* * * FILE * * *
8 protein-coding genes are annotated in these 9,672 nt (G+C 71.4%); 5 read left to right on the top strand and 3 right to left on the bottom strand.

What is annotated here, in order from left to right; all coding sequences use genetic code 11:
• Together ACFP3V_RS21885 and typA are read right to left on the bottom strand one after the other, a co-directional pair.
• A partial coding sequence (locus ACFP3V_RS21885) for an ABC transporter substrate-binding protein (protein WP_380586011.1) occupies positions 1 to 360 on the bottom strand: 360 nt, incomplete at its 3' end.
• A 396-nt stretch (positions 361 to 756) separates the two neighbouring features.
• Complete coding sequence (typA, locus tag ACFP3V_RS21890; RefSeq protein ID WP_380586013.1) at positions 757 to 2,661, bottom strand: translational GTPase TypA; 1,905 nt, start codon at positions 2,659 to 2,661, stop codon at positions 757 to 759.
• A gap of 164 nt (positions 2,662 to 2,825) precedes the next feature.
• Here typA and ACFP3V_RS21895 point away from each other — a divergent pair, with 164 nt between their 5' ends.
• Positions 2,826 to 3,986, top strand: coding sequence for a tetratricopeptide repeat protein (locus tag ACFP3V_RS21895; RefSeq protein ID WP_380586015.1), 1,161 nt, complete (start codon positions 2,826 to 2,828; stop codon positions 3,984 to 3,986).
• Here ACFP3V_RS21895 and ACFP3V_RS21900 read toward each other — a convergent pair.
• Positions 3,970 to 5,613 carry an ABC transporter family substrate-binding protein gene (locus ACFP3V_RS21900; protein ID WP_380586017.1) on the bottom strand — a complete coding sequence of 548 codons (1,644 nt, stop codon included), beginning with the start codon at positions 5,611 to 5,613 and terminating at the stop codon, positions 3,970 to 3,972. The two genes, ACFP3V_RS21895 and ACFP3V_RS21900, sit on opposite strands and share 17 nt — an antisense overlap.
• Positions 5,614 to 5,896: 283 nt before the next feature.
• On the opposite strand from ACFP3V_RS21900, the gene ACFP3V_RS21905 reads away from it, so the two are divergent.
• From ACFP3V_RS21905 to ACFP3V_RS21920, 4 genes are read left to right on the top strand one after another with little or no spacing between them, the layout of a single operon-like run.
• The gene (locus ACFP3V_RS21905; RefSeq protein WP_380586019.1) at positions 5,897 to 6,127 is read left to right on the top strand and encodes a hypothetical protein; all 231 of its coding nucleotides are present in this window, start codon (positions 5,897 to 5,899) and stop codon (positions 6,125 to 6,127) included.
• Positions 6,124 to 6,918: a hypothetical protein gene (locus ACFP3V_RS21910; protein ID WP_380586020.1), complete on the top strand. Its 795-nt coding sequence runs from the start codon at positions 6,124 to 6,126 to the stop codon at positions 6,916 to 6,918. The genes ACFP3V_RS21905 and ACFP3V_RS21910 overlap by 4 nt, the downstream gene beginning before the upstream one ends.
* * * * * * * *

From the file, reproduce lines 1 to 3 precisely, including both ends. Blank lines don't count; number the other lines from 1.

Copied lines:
8 protein-coding genes are annotated in these 9,672 nt (G+C 71.4%); 5 read left to right on the top strand and 3 right to left on the bottom strand.

What is annotated here, in order from left to right; all coding sequences use genetic code 11:
• Together ACFP3V_RS21885 and typA are read right to left on the bottom strand one after the other, a co-directional pair.